For my mother
My mother’s youth seems inexpressibly glamorous to me now. She tells me she used to wear her hair up all the time, and would only wear clothes that were stylish and unique. My father did fall in love with her riding on her bike, her dress and hair flowing in the wind, after all. I wonder if it was her lavender dress, the one with the bell sleeves. He sent her letters, Dear… She had thick, heavy black locks and her large eyes were never made up. I remember coming back from school one day. Mum was waiting for me at the end of the drive. When we entered the house, my five-year-old mind finally clicked. It wasn’t that her hair was tucked into her collar, making it shorter. She had got it cut. My vision narrowed and I descended into a haze like a madman, crying and bashing our miserable tan sofa. Mum was a trooper and hid her shock. She lulled me back into calm, Orpheus beseeching the Furies. There are other details too, of her satiny white heels that I used to walk around in, and the silver-zipped baby blue vest that I yearned to wear when I grew up. Mum is light-footed and can wear the same shoes for decades, while I bruise and tear at twenty.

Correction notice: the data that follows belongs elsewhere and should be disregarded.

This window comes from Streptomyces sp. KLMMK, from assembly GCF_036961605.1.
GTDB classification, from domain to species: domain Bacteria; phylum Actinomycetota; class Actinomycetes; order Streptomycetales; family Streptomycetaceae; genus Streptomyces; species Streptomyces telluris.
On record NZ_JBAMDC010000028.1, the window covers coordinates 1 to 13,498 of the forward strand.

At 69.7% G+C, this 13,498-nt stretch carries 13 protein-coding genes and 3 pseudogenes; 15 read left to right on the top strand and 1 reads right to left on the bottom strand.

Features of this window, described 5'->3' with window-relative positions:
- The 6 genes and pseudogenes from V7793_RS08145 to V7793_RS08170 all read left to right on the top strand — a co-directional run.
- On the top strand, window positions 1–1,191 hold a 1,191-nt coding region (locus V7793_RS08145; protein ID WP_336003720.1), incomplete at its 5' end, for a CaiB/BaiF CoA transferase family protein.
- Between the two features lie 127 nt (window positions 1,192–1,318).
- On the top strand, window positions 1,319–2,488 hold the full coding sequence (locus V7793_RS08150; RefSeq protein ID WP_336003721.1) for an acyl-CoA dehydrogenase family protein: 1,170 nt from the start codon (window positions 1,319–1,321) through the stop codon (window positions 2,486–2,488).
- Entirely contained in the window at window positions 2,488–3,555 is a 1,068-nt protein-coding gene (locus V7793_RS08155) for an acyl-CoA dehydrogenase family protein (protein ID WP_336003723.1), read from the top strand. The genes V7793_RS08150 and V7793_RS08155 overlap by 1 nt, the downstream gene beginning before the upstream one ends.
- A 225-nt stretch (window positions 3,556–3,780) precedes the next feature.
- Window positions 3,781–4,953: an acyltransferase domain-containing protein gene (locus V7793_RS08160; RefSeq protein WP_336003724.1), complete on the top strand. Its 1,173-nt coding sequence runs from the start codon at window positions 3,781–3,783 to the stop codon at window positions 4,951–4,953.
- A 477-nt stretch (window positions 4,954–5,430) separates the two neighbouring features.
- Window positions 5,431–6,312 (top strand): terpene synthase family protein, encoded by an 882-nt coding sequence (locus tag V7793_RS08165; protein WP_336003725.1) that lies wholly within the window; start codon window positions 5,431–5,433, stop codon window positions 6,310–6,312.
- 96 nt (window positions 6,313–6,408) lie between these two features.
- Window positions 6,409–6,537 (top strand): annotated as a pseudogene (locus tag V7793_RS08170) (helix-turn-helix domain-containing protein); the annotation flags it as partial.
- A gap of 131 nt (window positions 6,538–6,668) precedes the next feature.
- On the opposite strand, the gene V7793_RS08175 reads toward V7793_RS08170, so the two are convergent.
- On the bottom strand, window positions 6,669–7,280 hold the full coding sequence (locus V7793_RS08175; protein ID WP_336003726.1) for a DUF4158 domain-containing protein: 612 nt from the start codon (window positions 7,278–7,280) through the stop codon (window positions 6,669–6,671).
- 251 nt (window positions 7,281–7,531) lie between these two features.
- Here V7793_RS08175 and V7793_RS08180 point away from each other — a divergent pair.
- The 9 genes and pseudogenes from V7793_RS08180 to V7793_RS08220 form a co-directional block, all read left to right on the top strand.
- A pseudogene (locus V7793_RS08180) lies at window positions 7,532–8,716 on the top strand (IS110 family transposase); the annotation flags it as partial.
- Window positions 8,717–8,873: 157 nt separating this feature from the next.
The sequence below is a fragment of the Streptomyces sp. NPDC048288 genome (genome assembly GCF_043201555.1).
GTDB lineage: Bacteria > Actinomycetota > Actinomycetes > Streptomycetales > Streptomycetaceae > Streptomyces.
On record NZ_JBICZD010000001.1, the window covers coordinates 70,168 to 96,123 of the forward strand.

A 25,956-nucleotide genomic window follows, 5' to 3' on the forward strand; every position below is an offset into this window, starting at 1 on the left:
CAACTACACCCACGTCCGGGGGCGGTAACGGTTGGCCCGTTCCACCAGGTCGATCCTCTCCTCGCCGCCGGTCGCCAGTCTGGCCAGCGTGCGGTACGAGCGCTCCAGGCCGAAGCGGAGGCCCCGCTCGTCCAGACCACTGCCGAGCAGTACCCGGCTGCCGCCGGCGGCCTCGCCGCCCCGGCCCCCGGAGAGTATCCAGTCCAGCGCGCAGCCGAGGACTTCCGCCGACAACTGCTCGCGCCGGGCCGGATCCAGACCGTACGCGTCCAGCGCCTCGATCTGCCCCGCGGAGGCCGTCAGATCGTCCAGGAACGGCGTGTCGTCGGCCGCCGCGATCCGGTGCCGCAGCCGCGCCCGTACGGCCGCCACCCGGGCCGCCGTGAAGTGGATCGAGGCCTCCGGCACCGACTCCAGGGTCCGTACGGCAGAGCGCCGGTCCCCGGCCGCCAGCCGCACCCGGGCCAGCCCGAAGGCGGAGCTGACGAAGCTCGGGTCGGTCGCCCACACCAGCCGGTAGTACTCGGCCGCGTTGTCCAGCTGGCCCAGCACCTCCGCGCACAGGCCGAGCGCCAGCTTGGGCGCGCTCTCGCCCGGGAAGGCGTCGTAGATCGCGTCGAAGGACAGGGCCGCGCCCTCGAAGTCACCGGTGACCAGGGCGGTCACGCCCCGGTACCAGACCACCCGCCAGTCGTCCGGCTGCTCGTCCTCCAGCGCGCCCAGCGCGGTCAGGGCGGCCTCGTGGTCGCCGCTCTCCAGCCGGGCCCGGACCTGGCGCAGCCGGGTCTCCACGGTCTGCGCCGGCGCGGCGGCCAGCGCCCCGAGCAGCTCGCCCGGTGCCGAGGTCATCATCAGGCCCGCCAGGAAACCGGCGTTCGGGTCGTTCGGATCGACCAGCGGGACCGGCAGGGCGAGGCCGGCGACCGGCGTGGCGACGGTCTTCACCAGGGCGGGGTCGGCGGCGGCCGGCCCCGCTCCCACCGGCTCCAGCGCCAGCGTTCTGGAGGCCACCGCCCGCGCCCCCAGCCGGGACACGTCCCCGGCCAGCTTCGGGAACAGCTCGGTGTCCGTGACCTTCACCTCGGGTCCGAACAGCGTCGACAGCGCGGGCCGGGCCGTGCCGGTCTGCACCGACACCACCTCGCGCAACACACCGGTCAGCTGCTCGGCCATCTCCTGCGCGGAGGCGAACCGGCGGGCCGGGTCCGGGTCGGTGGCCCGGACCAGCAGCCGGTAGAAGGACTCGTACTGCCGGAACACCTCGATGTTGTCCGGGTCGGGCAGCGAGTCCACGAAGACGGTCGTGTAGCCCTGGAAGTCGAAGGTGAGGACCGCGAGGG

She laughs when she speaks of how extravagant she and Dad were. They bought beautiful, large wooden bookshelves and two big desks in their study room (they both liked to read). Her voice is mellow; mine, reedy. She was the only child of her family to go to university, and stubborn enough to pretend to not know the answer so she could put off her smug physics teacher. I think of Mum’s love of maths and Dickens and how she is great at telling stories. She knows the rhythm, the lengthening and shortening to stir up drama, the natural omitting of details. The ways to make someone expel a laugh, hold their breath. When she was expecting me, she listened to classical music every night. So much Chopin, so much Ashkenazy. A few years ago we went back to her home in China, and her cousin showed us a video of Mum around my age. Her hair was high and half-up. She ate carefully almost to the degree of a mannerism, and walked in a self-conscious, elegant way. Gosh! I thought. That’s a bit like me. Every time I’m home, I dance around the kitchen being no help, my chatter layered and caught in the smell of her cooking. I fill her up on everything that has happened as if I have to explain myself through the past. She is calm and amused and sees the little kid with the mushroom hair and penchant for tantrums. More like me than I know.
Modi Deng is in her third year of studying piano and English at Auckland University. She loves music, cinnamon, and the winter skies in Dunedin.